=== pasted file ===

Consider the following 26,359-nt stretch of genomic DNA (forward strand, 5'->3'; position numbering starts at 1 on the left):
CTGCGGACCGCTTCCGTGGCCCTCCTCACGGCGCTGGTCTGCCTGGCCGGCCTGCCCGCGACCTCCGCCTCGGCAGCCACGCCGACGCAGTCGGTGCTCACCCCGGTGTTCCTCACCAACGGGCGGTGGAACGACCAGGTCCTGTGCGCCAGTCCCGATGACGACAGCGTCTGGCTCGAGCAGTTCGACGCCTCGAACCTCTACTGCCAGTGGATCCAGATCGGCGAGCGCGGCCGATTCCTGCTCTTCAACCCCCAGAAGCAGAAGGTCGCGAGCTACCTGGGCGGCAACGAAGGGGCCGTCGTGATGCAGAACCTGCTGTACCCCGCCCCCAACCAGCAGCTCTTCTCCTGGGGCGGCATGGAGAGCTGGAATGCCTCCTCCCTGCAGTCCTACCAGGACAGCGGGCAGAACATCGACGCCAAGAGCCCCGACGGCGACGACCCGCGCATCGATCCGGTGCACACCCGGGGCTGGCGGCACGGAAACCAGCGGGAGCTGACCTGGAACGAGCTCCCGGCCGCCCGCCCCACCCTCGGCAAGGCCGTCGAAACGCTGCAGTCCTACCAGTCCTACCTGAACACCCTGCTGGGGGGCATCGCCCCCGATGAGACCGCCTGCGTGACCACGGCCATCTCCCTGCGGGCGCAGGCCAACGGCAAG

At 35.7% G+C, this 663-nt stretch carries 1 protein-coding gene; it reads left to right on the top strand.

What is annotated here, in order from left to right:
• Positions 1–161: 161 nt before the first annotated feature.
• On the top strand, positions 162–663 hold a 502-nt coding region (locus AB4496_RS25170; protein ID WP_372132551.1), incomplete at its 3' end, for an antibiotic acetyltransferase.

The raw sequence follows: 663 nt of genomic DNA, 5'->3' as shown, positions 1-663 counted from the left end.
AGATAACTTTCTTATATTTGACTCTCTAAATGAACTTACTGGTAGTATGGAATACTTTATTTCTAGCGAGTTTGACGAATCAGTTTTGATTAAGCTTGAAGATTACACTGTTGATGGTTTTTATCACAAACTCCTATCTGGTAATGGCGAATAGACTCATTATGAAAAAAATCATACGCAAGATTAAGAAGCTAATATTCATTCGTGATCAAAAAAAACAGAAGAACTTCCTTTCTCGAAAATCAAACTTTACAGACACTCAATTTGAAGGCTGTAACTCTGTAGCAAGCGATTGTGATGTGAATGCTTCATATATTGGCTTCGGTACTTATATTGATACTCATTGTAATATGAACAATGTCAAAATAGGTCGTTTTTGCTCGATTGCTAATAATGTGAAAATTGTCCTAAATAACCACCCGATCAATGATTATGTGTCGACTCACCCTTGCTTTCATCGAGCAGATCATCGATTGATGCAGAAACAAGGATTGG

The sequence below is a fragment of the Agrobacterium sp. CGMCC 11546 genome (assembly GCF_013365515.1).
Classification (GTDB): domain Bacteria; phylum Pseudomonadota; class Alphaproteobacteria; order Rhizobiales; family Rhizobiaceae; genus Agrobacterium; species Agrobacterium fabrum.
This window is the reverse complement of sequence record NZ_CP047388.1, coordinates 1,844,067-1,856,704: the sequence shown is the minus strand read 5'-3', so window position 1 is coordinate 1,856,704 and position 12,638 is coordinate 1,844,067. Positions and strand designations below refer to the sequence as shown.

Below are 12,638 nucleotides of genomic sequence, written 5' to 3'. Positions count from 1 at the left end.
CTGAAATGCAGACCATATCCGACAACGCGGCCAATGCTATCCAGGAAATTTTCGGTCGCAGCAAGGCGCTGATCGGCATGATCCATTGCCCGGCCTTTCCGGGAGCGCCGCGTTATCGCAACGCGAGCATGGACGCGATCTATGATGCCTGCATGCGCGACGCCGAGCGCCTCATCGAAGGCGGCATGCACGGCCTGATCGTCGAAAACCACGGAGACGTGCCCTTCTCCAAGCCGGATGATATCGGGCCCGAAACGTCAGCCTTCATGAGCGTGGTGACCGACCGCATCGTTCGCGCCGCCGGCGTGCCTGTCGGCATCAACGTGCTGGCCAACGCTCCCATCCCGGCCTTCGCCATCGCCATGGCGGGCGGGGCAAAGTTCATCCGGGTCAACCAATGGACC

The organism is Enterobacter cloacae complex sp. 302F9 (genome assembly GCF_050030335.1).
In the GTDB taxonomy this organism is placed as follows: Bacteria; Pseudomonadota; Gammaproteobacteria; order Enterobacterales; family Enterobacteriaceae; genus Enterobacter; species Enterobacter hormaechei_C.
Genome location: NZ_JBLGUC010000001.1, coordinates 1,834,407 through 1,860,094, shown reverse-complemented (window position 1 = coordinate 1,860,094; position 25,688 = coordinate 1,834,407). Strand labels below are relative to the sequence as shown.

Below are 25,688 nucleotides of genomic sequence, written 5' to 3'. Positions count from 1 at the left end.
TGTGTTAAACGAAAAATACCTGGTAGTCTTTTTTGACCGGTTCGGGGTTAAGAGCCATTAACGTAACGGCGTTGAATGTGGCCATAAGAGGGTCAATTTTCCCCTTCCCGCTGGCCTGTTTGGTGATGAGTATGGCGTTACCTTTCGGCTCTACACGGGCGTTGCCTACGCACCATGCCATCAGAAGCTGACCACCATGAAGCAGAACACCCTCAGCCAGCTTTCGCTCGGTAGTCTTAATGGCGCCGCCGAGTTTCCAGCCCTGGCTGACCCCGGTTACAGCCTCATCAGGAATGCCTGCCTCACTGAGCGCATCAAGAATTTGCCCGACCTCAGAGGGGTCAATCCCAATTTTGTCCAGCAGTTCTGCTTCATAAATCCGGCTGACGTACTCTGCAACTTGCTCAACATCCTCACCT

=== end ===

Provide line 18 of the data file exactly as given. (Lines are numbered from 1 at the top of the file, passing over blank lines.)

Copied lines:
TGTGTTAAACGAAAAATACCTGGTAGTCTTTTTTGACCGGTTCGGGGTTAAGAGCCATTAACGTAACGGCGTTGAATGTGGCCATAAGAGGGTCAATTTTCCCCTTCCCGCTGGCCTGTTTGGTGATGAGTATGGCGTTACCTTTCGGCTCTACACGGGCGTTGCCTACGCACCATGCCATCAGAAGCTGACCACCATGAAGCAGAACACCCTCAGCCAGCTTTCGCTCGGTAGTCTTAATGGCGCCGCCGAGTTTCCAGCCCTGGCTGACCCCGGTTACAGCCTCATCAGGAATGCCTGCCTCACTGAGCGCATCAAGAATTTGCCCGACCTCAGAGGGGTCAATCCCAATTTTGTCCAGCAGTTCTGCTTCATAAATCCGGCTGACGTACTCTGCAACTTGCTCAACATCCTCACCT